Skip to content
Link copied to clipboard

Iran envoy denies deal to swap hikers

Iraq's release of two Iranians wasn't to free U.S. trio, he said.

BAGHDAD - The Iranian ambassador in Baghdad said the recent release of two Iranians from Iraqi custody was not an indication of any impending deal to free three Americans held by Tehran on spying charges.

Ambassador Hassan Kazemi Qomi told the Associated Press that the fate of the Americans, who have been held since July, was in the hands of the Iranian judiciary and had no connection to the release of two Iranians last month.

"There were no deals," Qomi said. "They [Americans] are in the custody of the judiciary system."

The detained Americans - Sarah Shourd, 31; her boyfriend, Shane Bauer, 27; and their friend Josh Fattal, 27, whose family lives in Elkins Park - were arrested along the Iraqi border. Iran has accused them of espionage, but their families say the three were hiking in northern Iraq's mountainous Kurdish region and if they strayed into Iran, it was unintentional.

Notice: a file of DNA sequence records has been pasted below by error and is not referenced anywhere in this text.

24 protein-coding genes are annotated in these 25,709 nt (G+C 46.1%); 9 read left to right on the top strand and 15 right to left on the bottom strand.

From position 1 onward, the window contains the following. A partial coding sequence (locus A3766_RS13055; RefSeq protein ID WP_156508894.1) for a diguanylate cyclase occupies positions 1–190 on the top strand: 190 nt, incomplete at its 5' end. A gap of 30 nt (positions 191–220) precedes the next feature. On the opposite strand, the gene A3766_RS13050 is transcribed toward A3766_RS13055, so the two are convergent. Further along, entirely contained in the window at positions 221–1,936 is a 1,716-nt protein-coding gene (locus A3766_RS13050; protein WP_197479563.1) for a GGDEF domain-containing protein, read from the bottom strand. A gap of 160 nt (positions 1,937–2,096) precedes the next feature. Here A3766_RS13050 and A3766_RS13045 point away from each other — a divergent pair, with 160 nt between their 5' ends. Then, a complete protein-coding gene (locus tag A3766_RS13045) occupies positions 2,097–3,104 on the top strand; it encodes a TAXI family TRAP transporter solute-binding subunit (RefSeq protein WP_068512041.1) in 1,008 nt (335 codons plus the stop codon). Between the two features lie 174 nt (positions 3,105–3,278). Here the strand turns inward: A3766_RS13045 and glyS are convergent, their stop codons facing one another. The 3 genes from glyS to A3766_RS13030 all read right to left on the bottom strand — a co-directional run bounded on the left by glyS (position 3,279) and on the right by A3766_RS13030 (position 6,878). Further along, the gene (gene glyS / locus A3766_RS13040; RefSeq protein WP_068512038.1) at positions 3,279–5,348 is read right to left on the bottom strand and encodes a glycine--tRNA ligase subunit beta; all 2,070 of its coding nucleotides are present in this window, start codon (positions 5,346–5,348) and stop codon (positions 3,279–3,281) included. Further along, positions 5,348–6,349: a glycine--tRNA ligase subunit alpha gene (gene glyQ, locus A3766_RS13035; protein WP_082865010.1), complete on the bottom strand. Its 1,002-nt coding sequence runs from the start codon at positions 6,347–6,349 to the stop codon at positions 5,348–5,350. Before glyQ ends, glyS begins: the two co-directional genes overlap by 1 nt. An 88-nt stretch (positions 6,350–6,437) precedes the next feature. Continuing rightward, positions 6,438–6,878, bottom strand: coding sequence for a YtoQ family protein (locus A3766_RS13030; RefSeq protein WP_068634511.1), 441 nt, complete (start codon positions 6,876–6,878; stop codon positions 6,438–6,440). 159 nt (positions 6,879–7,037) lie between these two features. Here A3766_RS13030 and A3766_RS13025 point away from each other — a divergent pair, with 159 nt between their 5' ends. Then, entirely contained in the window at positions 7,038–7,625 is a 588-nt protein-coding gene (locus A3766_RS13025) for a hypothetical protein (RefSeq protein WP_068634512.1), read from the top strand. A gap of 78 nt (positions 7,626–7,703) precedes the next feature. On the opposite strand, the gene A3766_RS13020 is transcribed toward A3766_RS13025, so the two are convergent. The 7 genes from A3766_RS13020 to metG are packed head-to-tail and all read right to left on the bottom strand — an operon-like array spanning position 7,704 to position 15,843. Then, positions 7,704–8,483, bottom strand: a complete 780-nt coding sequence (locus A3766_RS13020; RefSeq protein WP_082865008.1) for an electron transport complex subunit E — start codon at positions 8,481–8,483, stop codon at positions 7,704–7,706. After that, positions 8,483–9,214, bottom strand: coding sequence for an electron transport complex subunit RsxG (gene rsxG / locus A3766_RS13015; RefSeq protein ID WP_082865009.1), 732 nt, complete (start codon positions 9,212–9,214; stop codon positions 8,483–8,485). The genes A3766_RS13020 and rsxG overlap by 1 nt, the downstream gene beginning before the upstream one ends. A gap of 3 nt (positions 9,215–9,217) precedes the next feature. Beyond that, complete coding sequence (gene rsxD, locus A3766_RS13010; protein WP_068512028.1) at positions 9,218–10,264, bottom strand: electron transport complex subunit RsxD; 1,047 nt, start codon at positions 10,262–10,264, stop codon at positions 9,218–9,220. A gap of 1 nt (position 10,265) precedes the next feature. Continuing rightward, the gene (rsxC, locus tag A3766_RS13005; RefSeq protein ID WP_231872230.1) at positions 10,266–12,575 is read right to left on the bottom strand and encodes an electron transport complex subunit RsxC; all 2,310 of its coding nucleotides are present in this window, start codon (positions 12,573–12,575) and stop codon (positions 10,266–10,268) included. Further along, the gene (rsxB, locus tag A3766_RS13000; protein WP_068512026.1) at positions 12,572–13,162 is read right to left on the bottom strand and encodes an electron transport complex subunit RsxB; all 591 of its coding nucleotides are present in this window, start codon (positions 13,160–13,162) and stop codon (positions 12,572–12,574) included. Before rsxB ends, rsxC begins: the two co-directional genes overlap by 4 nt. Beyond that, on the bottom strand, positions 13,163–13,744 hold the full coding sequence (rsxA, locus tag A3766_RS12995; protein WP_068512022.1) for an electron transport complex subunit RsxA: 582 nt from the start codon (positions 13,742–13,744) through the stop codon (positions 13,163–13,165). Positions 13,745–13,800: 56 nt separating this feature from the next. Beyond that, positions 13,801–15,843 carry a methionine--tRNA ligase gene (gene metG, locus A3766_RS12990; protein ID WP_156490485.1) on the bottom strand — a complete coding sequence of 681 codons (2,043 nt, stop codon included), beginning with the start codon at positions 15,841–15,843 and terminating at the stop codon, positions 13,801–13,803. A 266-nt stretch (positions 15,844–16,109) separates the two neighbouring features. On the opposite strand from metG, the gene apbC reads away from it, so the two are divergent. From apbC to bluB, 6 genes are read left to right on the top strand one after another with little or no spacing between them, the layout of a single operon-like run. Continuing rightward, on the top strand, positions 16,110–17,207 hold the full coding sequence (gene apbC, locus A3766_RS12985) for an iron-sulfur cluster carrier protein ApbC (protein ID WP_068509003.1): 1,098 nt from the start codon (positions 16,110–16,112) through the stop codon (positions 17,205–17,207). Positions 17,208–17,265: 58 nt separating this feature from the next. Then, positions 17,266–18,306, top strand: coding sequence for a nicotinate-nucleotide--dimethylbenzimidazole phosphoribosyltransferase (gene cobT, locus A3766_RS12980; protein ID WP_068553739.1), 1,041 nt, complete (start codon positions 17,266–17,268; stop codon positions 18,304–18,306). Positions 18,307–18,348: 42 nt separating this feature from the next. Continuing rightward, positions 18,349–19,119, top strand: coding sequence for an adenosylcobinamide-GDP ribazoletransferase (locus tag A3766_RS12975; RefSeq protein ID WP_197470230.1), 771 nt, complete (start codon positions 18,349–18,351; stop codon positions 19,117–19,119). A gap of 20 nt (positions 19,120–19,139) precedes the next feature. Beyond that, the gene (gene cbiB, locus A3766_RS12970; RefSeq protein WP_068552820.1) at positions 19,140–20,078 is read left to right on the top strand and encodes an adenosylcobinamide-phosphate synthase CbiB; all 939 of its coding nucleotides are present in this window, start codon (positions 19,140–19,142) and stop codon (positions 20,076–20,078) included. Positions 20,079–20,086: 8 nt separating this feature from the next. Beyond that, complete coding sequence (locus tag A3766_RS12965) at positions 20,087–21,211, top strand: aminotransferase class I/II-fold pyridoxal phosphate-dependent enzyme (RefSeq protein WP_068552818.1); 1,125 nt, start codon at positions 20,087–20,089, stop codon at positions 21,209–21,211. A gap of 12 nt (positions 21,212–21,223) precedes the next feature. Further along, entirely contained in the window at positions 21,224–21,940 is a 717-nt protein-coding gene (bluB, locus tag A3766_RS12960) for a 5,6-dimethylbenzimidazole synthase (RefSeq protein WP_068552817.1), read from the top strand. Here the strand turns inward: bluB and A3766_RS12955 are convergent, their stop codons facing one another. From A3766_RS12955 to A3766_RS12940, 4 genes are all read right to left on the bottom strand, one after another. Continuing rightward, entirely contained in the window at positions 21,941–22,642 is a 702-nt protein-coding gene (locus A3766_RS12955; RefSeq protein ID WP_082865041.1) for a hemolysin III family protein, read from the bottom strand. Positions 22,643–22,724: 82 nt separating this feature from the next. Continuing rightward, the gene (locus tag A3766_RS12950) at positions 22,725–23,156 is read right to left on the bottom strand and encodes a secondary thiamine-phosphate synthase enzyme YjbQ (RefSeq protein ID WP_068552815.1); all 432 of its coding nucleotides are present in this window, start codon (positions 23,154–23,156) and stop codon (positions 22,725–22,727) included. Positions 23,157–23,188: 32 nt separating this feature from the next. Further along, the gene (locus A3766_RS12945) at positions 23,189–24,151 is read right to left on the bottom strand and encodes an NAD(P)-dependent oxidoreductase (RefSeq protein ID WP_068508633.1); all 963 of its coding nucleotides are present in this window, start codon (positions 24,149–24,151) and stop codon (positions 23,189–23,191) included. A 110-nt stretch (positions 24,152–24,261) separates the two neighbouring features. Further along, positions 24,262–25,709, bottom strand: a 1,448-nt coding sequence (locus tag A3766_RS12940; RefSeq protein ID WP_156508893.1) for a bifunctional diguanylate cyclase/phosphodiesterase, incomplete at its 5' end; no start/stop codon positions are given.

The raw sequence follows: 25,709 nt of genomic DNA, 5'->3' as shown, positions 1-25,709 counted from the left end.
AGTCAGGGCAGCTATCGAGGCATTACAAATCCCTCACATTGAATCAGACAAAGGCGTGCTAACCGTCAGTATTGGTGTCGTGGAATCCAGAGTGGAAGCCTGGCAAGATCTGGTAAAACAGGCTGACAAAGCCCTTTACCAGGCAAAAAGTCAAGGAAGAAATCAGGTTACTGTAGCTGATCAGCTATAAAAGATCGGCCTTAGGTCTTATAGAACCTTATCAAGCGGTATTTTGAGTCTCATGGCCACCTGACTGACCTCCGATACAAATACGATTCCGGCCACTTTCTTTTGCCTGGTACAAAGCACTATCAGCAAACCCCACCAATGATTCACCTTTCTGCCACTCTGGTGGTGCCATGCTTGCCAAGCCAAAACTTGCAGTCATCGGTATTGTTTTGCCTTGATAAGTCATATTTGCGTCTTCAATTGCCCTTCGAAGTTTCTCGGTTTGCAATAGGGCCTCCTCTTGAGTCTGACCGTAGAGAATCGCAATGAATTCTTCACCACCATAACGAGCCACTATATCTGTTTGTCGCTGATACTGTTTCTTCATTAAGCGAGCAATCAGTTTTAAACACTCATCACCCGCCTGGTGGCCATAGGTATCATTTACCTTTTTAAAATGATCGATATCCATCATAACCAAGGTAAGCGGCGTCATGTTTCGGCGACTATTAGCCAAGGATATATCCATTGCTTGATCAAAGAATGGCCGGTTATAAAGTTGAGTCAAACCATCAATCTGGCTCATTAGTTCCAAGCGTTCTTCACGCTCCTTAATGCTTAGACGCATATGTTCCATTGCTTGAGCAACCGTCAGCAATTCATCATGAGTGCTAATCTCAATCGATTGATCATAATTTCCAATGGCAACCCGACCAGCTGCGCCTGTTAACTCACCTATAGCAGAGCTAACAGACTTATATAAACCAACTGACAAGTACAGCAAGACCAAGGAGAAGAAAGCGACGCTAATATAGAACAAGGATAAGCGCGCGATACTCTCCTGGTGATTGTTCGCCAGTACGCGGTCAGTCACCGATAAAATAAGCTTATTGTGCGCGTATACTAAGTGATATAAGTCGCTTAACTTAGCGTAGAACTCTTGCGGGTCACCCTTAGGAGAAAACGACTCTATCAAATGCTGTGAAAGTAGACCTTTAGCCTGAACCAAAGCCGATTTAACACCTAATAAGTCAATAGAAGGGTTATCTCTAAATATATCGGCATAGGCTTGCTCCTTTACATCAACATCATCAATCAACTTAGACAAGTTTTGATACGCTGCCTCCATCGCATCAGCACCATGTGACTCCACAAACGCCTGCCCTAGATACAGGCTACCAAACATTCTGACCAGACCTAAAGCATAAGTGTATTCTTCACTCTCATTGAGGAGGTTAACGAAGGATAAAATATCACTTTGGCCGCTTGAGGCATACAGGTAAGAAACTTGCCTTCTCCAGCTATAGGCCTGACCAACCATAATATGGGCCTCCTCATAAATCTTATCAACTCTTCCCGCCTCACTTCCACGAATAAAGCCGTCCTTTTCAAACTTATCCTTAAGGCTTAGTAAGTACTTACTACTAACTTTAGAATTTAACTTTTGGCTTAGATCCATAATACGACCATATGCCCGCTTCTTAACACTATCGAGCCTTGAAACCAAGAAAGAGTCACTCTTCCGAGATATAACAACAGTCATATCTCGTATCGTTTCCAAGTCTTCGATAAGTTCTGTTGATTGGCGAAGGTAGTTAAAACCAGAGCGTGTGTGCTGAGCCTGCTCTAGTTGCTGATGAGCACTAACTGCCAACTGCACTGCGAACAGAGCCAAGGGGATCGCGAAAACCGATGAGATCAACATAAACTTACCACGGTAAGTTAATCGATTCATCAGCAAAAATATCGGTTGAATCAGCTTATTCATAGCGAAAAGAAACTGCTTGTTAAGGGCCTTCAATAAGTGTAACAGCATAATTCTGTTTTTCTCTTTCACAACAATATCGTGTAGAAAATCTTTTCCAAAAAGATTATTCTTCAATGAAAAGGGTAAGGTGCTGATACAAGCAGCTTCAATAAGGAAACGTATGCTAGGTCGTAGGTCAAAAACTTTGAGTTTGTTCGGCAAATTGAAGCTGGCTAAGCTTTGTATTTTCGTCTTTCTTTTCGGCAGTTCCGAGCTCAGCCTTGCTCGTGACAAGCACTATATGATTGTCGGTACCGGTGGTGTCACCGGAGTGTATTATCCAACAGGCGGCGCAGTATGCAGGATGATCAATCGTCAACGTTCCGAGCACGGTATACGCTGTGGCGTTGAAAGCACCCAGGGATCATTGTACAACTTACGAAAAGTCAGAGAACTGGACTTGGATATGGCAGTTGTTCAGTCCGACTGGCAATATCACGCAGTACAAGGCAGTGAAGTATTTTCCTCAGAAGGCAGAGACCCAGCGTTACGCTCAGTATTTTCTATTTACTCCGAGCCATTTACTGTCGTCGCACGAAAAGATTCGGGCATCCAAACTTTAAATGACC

In a goodwill gesture by Iran, their mothers were allowed to visit them in May for the first time since they were taken into Iranian custody.

The visit, along with the release by Baghdad of two Iranians held for years in U.S. and later Iraqi custody, raised the possibility of a behind-the-scenes swap for the Americans' freedom.

The option came into focus especially after Iranian leaders suggested a link between the American hikers and a number of Iranians held by the United States whom Tehran would like to see released.

During an interview with the AP at the Iranian Embassy in Baghdad late Sunday, Qomi discussed the case of the three Americans.

"The families came and visited them," he said. "The judiciary system has a fair position on this matter. We hope that their issue will be solved."

The Americans' detention comes at an increasingly tense period between Iran and the West, concerned over Iran's refusal to stop its uranium enrichment. The United States has also often accused Tehran of meddling in Iraq, particularly by financing Shiite militias that frequently attacked American troops here.